Dendritic cells (DCs) are thought to play an important role in the dissemination of HIV-1 and establishment of infection. HIV subverts the normal trafficking process of DCs for its transport from mucosal surfaces to the T cell areas of draining lymphoid tissues. The proficiency of DCs in interacting with T cells makes them prime candidates for initiating and enhancing viral infection. The recent discovery that DC-SIGN, a surface receptor with high expression in DCs promotes efficient HIV infection in trans of cells that express CD4 and chemokine receptors suggests that this molecule might play a key role in DC-HIV interactions. In preliminary studies we demonstrate that plasticity of the DC-SIGN gene (designated here as DC-SIGN1), and another highly homologous gene designated as DC-SIGN2, generates a wide repertoire of DC-SIGN-like molecules. This repertoire includes potentially soluble isoforms as well as a wide array of membrane-bound DC-SIGN-like molecules that differ in their extracellular ligand (gp120) binding domain. We will test the hypothesis that DC-HIV interactions are mediated via a large class of polymorphic, but structurally-similar molecules that are generated by the alternative splicing of two distinct, but highly related genes i.e., DC-SIGN1 (original version) or DC-SIGN2. Three aims will be pursued. Aim #1 will determine the molecular repertoire and cellular distribution of DC-SIGN1 and DC-SIGN2 isoforms. Aim #2 will determine the gp120 adhesivity and HIV-1 trans-infection activity of DC-SIGN1 and DC-SIGN2 isoforms, and elucidate if naturally occurring DC-SIGN1 isoforms lacking the transmembrane domain are soluble inhibitors of HIV-1 binding to DC- SIGN1. To seek genetic evidence for a role of DC-SIGN1 in HIV-1 pathogenesis in vivo, in aim #3 we will determine the association between polymorphisms in DC-SIGN1 and risk of transmission and clinical outcome in large cohorts of HIV-infected and uninfected individuals. Our expectation is that these studies will clarify and further significantly our understanding of the role of DC-SIGN-mediated events in DC-HIV interactions in vitro, and HIV pathogenesis in vivo. They will also provide a springboard for framing new and reframing old problems related to understanding DC-HIV and DC-T cell interactions, events that play key roles in HIV pathogenesis. Our studies also place us in a unique position to pursue strategies to block DC-HIV interactions thought to be necessary for HIV transmission.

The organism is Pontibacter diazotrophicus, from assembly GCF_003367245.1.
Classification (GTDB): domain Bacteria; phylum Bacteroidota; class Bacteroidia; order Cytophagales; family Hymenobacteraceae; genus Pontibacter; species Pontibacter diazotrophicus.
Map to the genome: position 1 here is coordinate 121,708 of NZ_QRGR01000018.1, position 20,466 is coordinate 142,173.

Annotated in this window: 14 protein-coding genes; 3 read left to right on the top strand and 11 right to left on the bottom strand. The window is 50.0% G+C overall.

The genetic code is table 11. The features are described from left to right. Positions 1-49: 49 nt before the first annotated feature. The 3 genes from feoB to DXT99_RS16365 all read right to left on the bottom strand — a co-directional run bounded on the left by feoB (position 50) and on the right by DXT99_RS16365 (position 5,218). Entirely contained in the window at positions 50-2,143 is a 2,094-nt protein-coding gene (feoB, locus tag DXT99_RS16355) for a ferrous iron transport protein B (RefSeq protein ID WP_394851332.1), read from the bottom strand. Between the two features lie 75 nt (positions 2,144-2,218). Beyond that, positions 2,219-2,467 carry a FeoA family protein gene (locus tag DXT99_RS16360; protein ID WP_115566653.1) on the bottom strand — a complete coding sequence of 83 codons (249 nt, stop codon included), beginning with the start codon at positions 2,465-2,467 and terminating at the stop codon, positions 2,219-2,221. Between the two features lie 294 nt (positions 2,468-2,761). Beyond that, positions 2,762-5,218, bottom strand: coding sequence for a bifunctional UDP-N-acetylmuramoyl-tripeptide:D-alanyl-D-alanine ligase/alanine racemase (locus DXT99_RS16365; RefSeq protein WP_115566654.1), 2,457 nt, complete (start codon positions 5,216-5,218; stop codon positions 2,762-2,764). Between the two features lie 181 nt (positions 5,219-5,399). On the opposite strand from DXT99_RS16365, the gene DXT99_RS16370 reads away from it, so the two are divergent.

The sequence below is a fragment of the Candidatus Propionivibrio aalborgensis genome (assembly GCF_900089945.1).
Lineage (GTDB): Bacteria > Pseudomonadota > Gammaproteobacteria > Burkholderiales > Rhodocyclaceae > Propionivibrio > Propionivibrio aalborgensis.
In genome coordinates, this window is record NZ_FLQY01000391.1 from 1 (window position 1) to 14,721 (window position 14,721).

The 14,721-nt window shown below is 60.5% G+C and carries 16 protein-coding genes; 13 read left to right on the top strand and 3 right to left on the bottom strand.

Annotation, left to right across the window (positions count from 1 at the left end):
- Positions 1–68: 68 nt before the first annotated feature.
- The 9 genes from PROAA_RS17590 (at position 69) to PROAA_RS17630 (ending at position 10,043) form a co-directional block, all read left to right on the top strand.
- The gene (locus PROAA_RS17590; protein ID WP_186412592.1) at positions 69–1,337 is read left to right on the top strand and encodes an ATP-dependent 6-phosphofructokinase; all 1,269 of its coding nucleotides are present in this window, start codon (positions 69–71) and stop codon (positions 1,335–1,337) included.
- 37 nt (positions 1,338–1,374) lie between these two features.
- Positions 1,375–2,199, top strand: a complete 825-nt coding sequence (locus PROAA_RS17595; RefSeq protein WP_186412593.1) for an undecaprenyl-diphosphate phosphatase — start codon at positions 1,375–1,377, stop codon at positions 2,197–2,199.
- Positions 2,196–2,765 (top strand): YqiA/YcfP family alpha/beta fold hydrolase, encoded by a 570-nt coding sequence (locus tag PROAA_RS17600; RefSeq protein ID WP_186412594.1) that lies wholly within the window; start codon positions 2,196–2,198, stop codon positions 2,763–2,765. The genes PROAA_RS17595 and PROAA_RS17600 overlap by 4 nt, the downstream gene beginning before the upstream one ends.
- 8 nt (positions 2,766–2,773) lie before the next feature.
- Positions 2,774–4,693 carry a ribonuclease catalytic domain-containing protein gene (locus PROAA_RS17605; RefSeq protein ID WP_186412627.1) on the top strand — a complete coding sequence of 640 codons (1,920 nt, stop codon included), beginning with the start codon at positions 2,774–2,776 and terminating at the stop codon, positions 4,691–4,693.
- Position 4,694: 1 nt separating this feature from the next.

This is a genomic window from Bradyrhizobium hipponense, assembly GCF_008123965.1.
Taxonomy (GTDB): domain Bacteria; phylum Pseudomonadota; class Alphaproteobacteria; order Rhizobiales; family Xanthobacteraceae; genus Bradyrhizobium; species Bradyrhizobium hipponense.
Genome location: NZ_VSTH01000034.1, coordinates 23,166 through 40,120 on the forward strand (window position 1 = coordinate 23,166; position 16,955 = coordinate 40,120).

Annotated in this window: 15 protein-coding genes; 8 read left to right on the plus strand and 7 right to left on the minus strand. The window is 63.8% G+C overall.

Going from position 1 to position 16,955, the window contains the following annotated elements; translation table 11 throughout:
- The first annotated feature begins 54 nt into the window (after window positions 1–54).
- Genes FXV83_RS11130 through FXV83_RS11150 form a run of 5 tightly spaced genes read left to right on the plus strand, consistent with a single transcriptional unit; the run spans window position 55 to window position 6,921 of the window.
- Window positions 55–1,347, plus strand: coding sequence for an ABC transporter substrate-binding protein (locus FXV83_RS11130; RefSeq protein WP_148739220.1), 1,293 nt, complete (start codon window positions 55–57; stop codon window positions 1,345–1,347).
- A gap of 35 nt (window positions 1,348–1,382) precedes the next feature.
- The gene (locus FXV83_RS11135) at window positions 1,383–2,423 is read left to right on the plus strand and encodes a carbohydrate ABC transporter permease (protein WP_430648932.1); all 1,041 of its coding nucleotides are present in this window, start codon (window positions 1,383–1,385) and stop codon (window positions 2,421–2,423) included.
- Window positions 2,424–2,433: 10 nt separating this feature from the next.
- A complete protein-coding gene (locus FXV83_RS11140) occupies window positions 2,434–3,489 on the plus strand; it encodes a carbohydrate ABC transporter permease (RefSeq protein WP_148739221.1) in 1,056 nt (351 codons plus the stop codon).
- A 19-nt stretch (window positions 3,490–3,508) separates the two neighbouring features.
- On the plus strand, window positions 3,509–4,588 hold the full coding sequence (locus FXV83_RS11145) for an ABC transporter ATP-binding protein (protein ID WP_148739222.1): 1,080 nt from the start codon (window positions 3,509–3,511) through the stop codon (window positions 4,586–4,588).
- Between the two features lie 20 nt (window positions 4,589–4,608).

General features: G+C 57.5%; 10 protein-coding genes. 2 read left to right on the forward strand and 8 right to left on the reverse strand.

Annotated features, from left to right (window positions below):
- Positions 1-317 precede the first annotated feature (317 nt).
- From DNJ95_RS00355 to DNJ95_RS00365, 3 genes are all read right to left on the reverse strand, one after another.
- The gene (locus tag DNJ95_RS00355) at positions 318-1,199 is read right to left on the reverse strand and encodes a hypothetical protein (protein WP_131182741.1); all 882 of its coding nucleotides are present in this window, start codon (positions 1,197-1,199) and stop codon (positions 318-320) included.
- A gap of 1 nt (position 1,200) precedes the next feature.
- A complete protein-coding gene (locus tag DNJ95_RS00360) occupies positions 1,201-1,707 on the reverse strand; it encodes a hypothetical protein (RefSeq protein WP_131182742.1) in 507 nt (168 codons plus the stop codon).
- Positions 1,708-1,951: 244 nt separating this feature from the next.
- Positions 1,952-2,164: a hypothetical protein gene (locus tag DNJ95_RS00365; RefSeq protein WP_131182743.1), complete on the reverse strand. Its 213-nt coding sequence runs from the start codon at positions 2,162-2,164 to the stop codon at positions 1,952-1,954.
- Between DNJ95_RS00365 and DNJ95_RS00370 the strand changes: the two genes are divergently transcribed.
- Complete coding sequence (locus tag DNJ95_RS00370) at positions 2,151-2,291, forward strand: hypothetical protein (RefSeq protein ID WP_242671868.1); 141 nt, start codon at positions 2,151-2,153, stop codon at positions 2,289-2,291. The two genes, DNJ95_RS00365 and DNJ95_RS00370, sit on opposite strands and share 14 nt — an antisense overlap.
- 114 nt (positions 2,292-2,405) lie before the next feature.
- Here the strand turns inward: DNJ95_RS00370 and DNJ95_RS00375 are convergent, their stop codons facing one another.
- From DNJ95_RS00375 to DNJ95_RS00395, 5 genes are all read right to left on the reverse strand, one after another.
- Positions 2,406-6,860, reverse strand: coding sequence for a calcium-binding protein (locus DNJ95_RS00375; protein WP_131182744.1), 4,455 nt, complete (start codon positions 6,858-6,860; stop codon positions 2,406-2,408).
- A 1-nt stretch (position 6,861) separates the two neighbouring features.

|Effective start/end date||7/1/01 → 6/30/05|
- National Institutes of Health: $457,574.00
- National Institutes of Health: $445,233.00
- National Institutes of Health: $444,249.00
- Immunology and Microbiology(all)
Explore the research topics touched on by this project. These labels are generated based on the underlying awards/grants. Together they form a unique fingerprint.